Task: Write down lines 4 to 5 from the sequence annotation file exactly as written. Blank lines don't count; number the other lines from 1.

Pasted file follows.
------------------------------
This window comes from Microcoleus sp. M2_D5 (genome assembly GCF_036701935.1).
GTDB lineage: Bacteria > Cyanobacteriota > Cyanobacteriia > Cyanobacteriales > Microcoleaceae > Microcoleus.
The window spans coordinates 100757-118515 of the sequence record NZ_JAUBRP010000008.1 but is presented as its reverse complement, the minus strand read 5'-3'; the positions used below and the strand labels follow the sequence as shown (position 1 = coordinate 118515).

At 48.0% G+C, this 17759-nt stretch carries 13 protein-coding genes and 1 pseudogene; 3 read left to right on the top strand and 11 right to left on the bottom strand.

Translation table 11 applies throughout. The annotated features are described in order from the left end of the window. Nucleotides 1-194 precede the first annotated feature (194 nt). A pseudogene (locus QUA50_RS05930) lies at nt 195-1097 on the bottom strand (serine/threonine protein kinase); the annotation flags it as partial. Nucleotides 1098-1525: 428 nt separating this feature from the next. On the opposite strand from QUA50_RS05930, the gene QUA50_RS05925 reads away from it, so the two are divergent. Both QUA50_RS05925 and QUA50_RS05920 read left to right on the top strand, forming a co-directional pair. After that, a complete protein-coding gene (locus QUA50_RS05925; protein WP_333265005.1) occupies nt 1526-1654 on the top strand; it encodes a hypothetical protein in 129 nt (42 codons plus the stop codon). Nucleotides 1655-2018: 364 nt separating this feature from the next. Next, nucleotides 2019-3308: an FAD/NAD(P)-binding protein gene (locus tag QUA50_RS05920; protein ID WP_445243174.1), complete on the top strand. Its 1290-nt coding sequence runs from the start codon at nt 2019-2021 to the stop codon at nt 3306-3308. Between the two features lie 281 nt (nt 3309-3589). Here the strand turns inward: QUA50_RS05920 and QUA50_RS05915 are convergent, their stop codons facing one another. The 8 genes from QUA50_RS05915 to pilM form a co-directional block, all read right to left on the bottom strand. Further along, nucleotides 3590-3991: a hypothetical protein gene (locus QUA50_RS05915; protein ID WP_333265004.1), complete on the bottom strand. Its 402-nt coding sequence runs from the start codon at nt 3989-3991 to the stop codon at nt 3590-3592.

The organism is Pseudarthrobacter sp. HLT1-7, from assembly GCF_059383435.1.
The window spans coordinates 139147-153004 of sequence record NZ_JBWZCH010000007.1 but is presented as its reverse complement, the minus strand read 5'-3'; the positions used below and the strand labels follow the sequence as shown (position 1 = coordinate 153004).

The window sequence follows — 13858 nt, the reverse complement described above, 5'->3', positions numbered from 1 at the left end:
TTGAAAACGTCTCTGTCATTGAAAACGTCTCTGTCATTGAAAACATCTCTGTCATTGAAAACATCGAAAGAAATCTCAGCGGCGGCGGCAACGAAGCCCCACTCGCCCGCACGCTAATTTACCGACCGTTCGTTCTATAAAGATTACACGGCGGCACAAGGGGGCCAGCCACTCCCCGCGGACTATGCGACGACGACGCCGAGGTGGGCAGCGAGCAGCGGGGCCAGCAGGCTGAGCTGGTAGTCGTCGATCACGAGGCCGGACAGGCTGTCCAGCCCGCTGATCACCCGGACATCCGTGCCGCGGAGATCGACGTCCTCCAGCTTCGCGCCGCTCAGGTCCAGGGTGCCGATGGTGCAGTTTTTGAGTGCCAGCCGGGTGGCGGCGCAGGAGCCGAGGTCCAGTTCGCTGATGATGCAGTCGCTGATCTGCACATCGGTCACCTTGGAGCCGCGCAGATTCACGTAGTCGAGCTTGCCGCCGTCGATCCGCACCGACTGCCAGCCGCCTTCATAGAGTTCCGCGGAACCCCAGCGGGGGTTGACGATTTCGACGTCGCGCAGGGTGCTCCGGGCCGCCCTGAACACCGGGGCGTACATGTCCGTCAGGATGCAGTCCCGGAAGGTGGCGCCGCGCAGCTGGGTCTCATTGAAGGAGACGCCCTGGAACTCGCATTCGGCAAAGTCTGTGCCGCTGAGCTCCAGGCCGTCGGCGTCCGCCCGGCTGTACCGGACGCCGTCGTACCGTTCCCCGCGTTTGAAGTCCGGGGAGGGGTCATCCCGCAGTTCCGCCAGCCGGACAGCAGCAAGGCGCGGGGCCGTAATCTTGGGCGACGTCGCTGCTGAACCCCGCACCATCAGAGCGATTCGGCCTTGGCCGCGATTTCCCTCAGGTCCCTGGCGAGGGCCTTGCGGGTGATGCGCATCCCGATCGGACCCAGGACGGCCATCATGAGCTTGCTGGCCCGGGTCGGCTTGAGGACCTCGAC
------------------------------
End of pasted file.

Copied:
At 48.0% G+C, this 17759-nt stretch carries 13 protein-coding genes and 1 pseudogene; 3 read left to right on the top strand and 11 right to left on the bottom strand.

Translation table 11 applies throughout. The annotated features are described in order from the left end of the window. Nucleotides 1-194 precede the first annotated feature (194 nt). A pseudogene (locus QUA50_RS05930) lies at nt 195-1097 on the bottom strand (serine/threonine protein kinase); the annotation flags it as partial. Nucleotides 1098-1525: 428 nt separating this feature from the next. On the opposite strand from QUA50_RS05930, the gene QUA50_RS05925 reads away from it, so the two are divergent. Both QUA50_RS05925 and QUA50_RS05920 read left to right on the top strand, forming a co-directional pair. After that, a complete protein-coding gene (locus QUA50_RS05925; protein WP_333265005.1) occupies nt 1526-1654 on the top strand; it encodes a hypothetical protein in 129 nt (42 codons plus the stop codon). Nucleotides 1655-2018: 364 nt separating this feature from the next. Next, nucleotides 2019-3308: an FAD/NAD(P)-binding protein gene (locus tag QUA50_RS05920; protein ID WP_445243174.1), complete on the top strand. Its 1290-nt coding sequence runs from the start codon at nt 2019-2021 to the stop codon at nt 3306-3308. Between the two features lie 281 nt (nt 3309-3589). Here the strand turns inward: QUA50_RS05920 and QUA50_RS05915 are convergent, their stop codons facing one another. The 8 genes from QUA50_RS05915 to pilM form a co-directional block, all read right to left on the bottom strand. Further along, nucleotides 3590-3991: a hypothetical protein gene (locus QUA50_RS05915; protein ID WP_333265004.1), complete on the bottom strand. Its 402-nt coding sequence runs from the start codon at nt 3989-3991 to the stop codon at nt 3590-3592.